ORLANDO, Fla. — Nine months after Hurricane Michael slammed into Florida's Gulf Coast, tens of thousands are still waiting for insurance payouts to help rebuild.

Florida Chief Financial Officer Jimmy Patronis said more than $6.6 billion in insurance claims have already been paid out, but there still remains at least 21,669 open claims. Most of those, 15,970, are in the hardest-hit Bay County.

"They're going to be the most challenging claims, claims that are finger-pointing between flood insurance and wind storm insurance," Patronis said.

"These are claims represented by attorneys or public adjusters that maybe have complications so this is going to be the last toughest part to close out of the books," he continued.

The CFO's office said it's received more than 1,500 complaints about insurance claims after Hurricane Michael. Of those complaints, Patronis said his office has helped recover almost $24 million for policy-holders.

It puts into question whether the state can handle the financial burdens of major storms.

"Wall Street has already said Hurricane Michael will probably have a net positive impact to the state's economy," Patronis said, saying one reason is because of the state's AAA bond rating. "We're not going to be borrowing ourselves out to get recovery started."

Patronis said beyond state programs in place as backups, they also ensure that insurance companies can actually pay out policies they're issuing.

"There is a standard that has to be kept, which is why insurance carriers and property casualty companies that do business in Florida have to carry reinsurance, and we force them to buy into our own state's reinsurance policy. And we're going to make sure our companies in the state of Florida are as robust as we can," Patronis said.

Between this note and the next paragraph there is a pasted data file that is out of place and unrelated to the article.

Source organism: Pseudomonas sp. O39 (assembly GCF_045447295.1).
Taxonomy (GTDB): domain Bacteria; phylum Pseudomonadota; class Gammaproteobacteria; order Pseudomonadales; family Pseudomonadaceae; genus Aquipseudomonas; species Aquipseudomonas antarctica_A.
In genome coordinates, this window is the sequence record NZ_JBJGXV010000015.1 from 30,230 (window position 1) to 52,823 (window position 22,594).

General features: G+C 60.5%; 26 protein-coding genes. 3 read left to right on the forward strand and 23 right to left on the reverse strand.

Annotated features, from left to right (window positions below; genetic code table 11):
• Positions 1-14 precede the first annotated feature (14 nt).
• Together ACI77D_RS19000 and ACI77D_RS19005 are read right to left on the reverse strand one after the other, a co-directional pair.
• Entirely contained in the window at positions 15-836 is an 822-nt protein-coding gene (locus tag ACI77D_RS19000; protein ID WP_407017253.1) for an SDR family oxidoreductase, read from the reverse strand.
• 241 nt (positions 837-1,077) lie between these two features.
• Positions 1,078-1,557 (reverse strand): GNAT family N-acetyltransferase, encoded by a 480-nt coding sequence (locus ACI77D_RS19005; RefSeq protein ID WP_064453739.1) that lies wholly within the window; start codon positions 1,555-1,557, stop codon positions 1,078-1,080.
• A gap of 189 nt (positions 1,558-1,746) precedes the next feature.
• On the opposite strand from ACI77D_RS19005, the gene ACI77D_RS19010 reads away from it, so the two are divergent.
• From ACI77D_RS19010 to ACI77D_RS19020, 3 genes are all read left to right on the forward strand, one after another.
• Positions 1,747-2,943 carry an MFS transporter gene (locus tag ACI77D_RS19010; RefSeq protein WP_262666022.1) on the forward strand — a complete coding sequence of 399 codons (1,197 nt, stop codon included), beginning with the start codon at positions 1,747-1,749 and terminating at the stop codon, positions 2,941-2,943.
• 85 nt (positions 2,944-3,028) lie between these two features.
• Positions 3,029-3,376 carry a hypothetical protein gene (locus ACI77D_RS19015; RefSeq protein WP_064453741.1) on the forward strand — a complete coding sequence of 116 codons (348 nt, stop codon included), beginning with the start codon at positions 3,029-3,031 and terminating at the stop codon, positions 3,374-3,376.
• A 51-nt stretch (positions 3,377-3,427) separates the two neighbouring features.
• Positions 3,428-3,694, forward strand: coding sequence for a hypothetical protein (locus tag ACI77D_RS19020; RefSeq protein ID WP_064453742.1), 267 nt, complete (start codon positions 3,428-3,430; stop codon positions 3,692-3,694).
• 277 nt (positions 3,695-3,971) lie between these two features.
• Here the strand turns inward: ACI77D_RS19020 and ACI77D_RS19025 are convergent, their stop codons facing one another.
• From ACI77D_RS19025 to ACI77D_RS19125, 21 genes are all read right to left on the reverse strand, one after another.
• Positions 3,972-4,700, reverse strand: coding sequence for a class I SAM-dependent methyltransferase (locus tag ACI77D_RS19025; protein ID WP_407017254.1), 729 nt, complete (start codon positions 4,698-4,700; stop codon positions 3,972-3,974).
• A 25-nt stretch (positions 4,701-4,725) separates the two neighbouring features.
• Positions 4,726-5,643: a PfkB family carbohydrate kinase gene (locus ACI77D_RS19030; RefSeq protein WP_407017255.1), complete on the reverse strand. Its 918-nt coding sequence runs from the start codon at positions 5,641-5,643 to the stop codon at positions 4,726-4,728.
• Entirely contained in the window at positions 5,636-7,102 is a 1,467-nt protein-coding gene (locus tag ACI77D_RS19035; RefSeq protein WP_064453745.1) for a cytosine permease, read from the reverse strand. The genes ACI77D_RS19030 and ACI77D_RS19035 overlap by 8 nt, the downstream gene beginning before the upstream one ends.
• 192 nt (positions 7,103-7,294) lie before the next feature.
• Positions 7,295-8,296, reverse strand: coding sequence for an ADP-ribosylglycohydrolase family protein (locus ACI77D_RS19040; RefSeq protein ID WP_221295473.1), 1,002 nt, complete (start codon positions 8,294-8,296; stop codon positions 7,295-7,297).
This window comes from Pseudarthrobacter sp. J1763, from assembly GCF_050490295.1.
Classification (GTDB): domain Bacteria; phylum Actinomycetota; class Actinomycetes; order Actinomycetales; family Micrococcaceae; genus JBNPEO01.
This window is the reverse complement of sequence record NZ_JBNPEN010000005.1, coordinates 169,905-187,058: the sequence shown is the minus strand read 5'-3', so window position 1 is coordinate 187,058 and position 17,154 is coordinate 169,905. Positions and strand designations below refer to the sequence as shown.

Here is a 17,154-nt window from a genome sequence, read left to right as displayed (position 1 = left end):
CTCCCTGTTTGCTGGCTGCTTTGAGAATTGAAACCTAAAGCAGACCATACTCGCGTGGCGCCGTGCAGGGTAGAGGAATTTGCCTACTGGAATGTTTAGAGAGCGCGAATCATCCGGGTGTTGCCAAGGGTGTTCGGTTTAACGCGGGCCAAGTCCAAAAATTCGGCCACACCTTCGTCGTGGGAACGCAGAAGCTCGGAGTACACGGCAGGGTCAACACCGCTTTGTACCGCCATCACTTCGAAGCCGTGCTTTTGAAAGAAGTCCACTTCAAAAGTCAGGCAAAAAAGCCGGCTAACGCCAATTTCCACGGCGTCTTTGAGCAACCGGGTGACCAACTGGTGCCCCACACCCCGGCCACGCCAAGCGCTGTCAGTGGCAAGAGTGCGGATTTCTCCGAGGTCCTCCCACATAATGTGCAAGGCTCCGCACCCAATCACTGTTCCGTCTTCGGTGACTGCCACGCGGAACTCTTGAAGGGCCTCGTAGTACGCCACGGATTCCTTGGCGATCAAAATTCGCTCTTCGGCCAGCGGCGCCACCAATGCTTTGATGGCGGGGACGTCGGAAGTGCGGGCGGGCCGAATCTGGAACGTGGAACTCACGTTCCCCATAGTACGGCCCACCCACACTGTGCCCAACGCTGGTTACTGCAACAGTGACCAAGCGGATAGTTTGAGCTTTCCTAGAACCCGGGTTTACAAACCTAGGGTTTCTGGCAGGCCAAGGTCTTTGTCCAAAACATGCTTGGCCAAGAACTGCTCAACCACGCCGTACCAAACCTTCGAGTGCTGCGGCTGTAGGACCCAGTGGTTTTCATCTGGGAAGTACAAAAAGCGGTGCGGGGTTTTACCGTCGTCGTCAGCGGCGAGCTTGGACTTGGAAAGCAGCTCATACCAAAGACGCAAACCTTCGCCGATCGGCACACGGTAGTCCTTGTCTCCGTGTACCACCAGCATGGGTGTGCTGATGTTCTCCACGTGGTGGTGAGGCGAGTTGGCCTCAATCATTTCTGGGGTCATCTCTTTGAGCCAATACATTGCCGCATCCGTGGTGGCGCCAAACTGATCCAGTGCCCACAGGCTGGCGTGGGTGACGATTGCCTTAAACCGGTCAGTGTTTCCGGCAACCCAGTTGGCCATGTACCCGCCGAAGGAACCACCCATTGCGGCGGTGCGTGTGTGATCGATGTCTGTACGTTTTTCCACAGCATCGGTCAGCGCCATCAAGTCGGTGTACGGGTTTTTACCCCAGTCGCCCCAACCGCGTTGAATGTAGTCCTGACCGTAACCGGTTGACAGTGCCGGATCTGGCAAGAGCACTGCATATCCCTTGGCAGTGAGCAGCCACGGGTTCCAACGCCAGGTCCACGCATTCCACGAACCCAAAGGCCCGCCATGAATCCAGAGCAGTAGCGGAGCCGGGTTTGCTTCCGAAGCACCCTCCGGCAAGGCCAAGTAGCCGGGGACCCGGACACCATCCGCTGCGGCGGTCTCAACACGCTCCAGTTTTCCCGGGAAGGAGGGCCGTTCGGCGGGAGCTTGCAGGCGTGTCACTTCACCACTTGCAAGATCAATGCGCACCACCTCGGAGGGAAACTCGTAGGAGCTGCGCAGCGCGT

Storms can cost billions of dollars in damage, putting the direct financial pinch not just on local governments but on families, too.


There are three things you can do to make sure you are financially ready for a storm:

1. Ensure your policy reflects your home's current value. This can be especially important after home renovations and upgrades.

"It's important you sit down every year with your insurance agent and help evaluate and they'll look at the market conditions and what replacement costs are," Patronis said.

2. Safeguard your insurance policy by ensuring it’s readily available physically or digitally after a storm.

It's also important to understand what your policy covers and what it does not. Flood insurance for example may be sold by local insurance providers, however it is its own separate policy available only through The National Flood Insurance Program. Coverage purchased through The National Flood Insurance Program only takes effect after 30 days.

3. Inventory your property. This is the time to take photos and videos of the inside and outside of your home to showcase your property’s value and possession. Consider storing the photos and videos online in a private photo album or database.

"That little piece of evidence will help, that's the difference between getting some of your claim because there's no arguing over (what you own)," Patronis said. "All of this builds into the value of what you're entitled to."

Florida's CFO office provides a series of consumer protection guides through its website and by calling 1-877-MY-FL-CFO.